Inheritance Tax (IHT) can be a sensitive and uncertain topic when discussing with loved ones, but it is something that cannot and should not be avoided. 

Let’s explore the basics of Inheritance Tax, along with how it impacts your finances so that you can better navigate this complex issue successfully. 

What does Inheritance Tax consist of? 

Inheritance Tax is a levy paid on the estate of certain individuals who have passed away and left substantial wealth to their beneficiaries.  

In most cases, IHT is due if the total value of the estate surpasses the tax-free threshold of £325,000. This is known as the Nil-Rate Band.   

If no other reliefs are applicable, the standard rate of 40 per cent will be charged on the portion of the estate above this threshold.  

However, there are different circumstances that can alter this threshold, such as the Residence Nil-Rate Band, charitable gifts, and other reliefs.  

Residence Nil-Rate Band 

Where you pass your primary residence to a direct descendant, such as your children or grandchildren, the Residence Nil-Rate Band (RNRB) will be applied. 

This increases the tax-free threshold by £175,000, bringing the total up to £500,000.  

If you’re planning on passing your family home to your family, understanding the RNRB and when it applies is a valuable tool when planning your estate. 

If you leave your entire estate to your spouse, there will be no IHT due. But it is worth bearing in mind that this rule only applies to those who are married or in a civil partnership.  

Married couples can also pass on any unused allowance, including both the standard and Residence Nil-Rate Band, to each other, which could increase the combined tax-free threshold up to £1 million.  

Gifts 

In someone’s life, you may give gifts that carry a substantial value tax-free under the right circumstances.  

To help with your IHT planning, you should make use of your gifting allowance. This is so you can make the most of the benefits of current IHT reliefs. 

You have an annual allowance for lifetime gifting which is £3,000; you can either give this to a singular person or split it between multiple people.  

Any gifts up to the value of £250 can be given to as many people as you’d like within each year, which means it won’t be classed as your gifting allowance.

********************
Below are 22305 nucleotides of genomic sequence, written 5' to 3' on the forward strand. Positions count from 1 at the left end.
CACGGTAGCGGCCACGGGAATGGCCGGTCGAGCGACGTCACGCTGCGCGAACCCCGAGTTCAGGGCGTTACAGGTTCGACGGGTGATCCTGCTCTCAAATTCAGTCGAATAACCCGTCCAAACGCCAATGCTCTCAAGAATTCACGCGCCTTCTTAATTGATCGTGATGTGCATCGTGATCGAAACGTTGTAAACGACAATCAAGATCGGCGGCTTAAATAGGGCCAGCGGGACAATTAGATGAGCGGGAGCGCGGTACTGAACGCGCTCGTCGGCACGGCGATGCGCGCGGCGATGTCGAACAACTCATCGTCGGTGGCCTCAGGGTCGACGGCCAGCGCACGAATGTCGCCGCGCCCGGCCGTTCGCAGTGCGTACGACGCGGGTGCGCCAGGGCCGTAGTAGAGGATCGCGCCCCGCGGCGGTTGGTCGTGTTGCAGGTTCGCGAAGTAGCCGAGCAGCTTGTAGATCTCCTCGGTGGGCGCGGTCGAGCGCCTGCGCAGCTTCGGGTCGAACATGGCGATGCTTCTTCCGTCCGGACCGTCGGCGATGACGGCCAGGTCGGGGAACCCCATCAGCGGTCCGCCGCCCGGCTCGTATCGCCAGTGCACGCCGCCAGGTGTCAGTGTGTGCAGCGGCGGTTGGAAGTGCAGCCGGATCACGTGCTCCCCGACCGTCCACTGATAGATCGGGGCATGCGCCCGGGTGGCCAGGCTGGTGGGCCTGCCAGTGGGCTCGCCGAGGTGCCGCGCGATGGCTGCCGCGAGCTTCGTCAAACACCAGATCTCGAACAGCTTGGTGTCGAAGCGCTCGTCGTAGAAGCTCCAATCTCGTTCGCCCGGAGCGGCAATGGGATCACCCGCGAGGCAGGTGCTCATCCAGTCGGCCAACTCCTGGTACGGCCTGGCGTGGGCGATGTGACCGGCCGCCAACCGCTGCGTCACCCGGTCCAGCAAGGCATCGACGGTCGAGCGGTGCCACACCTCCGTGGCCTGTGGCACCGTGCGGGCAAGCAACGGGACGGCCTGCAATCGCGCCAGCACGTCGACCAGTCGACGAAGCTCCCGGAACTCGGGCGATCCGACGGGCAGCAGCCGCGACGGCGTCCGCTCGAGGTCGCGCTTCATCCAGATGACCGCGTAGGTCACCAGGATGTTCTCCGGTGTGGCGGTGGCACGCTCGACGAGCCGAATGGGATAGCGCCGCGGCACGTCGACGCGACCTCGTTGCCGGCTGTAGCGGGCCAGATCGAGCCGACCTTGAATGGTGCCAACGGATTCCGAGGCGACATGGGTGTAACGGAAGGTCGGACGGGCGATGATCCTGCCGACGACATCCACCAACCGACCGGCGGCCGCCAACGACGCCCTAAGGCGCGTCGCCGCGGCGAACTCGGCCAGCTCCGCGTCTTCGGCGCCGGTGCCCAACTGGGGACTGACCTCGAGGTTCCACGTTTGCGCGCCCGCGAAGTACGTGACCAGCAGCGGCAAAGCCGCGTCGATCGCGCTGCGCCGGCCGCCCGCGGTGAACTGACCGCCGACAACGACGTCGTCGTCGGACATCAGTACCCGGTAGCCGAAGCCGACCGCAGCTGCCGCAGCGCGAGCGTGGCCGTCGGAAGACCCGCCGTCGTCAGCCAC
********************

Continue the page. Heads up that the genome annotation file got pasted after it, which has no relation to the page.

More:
There are some exemptions from the gift allowance; for example, Birthday and Christmas presents are exempt from the allowance whilst gifts for weddings, for instance, can be £5,000 for your child, £2,250 for your grandchild, and £1,000 for anyone else. 

Any gifts given between spouses or civil partners also feature no IHT, meaning they are exempt from any gift allowances or policies. 

Larger gifts might be subject to taper relief (where the gifts are made within seven years prior to the passing of an individual) – this is commonly known as the Seven Year Rule.  

If the gifts are made within seven years, they will be added to your estate’s total value at a tapered rate depending on when you pass away.  

Taper relief reduces the IHT liability on a sliding scale that ensures that the rate of tax you pay decreases the longer the gift was made before the individual’s death. 

Items you could gift include: 

  • Money 
  • Personal goods (jewellery, furniture etc) 
  • Property and land 
  • Shares and investments  

Furthermore, if you leave a charitable donation in your Will, it will be taken off the value of your estate before it is calculated meaning you do not have to pay as much tax as before your donation. 

Gifts, in relation to IHT, can be tricky to understand, but our team of experts are on hand to help guide you through the process when navigating your tax plans. 

What if I still don’t understand Inheritance Tax? 

Understanding Inheritance Tax and its implications are important to know, as failure to understand and plan accordingly can mean your loved ones might be taxed more than they should be. 

If you are unsure about Inheritance Tax or wish to plan and make an early start on distributing your assets when the time comes, please contact us and one of our expert accountants will be in touch with their tailored guidance and support. 

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